Tokyo Prepares for a Once-in-200-Year Flood to Top Sandy

China Pledges to Cooperate With U.S. on Tackling Climate Change

IATA May Propose Carbon-Cut Strategy Next Week, EU Says

Warmer seas fuel Maine crab invasion, clammers say
Member Since: August 9, 2011 Posts: 26 Comments: 8714
901. Birthmark
8:04 PM GMT on May 31, 2013
Quoting Snowlover123:
I found this to be interesting. What does everyone think about this quote that was on the NOAA Jetstream website?

"While carbon dioxide in the atmosphere has been increasing over the past 100 years, there is no evidence that it is causing an increase in global temperatures."



I used to love me some Kung Fu. Yes, I'm that old.
Member Since: October 30, 2005 Posts: 7 Comments: 5469
900. WPBHurricane05
8:03 PM GMT on May 31, 2013
Quoting Snowlover123:


The reason why I found it interesting was that

1) On a NOAA based website they noted that there was no evidence for Carbon Dioxide causing Global Warming.

2) The webpage was deleted about 3 and a half years ago. Why it was deleted is open to speculation.

Also, no one denies that Greenhouse Gases have caused some warming in the 20th Century, just like no one here denies that solar influences have caused some warming in the 20th Century. The question is how much warming. That is where it becomes much more uncertain.


And how much of the GHG are manmade vs. natural.
Member Since: July 31, 2006 Posts: 56 Comments: 8112
899. WPBHurricane05
8:00 PM GMT on May 31, 2013
Quoting Patrap:





Earthquakes suck, and the chain of command is different in the US. I believe the operators had to call someone in Tokyo to get permission to shut it down, but the phone lines were down.
Member Since: July 31, 2006 Posts: 56 Comments: 8112
898. yonzabam
7:59 PM GMT on May 31, 2013
Quoting FLwolverine:
Thanks. I needed more nightmares.

But seriously, because of my lack of background, and apologizing in advance for any dumb questions, let me ask: why does an el-niño year contribute more CO2 to the atmosphere than a non el-niño year? Does a la-Nina year contribute less CO2 than a "neutral" year?


Although the ocean is a net sink for CO2, in reality, some regions absorb it while other regions outgas it. This is dependent on two factors:

1) The temperature at the surface.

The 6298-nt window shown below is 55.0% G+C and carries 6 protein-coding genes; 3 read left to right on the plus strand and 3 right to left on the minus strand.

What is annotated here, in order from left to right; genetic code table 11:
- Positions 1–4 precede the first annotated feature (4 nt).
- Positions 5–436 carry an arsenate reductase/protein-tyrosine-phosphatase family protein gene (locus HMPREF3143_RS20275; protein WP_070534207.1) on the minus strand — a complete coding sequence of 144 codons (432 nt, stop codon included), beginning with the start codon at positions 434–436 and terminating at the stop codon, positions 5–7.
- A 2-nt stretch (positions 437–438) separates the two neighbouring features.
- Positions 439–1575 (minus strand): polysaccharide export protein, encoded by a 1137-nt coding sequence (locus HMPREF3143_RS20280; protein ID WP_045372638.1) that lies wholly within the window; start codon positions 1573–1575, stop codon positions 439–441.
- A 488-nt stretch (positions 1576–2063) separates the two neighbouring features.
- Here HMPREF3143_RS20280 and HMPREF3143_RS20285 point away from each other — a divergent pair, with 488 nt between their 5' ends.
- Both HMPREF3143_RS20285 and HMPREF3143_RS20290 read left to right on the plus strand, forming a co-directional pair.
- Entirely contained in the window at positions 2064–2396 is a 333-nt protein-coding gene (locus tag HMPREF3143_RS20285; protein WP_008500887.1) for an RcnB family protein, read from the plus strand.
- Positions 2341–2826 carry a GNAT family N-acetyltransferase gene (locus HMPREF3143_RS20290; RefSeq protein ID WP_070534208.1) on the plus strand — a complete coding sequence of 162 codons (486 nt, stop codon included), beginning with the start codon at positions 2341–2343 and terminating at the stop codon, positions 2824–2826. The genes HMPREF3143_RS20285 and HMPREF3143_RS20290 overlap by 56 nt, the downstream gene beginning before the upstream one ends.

2) The amount of CO2 already dissolved.

Cold water absorbs CO2, while warm water releases it to the air, therefore tropical oceans outgas it, while temperate and polar regions absorb it.

This process is very finely balanced. An overall increase in global SSTs will result in more outgassing, resulting in a 'spike' in annual atmospheric CO2 increase.

During the 1998 El Nino year, it wasn't only the Pacific that warmed. Atlantic and Indian Ocean SSTs increased also. This seems to be a normal effect during El Nino years. The result is a reduced net uptake of CO2 by the oceans.

In 1998, there was another factor which contributed to the CO2 spike. During El Ninos, the tropical forests of Indonesia suffer from drought conditions. There is an industrial scale clearance of Indonesian forests for palm oil cultivation. They clear the forests by burning them. In 1998, the forests were so dry that the fires raged out of control for months, resulting in health endangering smog as far away as Singapore.
Member Since: July 20, 2008 Posts: 0 Comments: 2955
897. Snowlover123
7:57 PM GMT on May 31, 2013
Quoting FLwolverine:
Perhaps it has something to do with the fact that the study they are relying on - found Here - was authored by John Christy and Roy Spencer?

According to desmogblog: iLink
August 12, 2005

According to a New York Times article, John Christy along with fellow skeptic Roy Spencer admitted they made a mistake in their satellite data research that they said demonstrated a cooling in the troposphere (the earth's lowest layer of atmosphere). It turned out that the exact opposite was occurring and the troposphere was getting warmer. [6]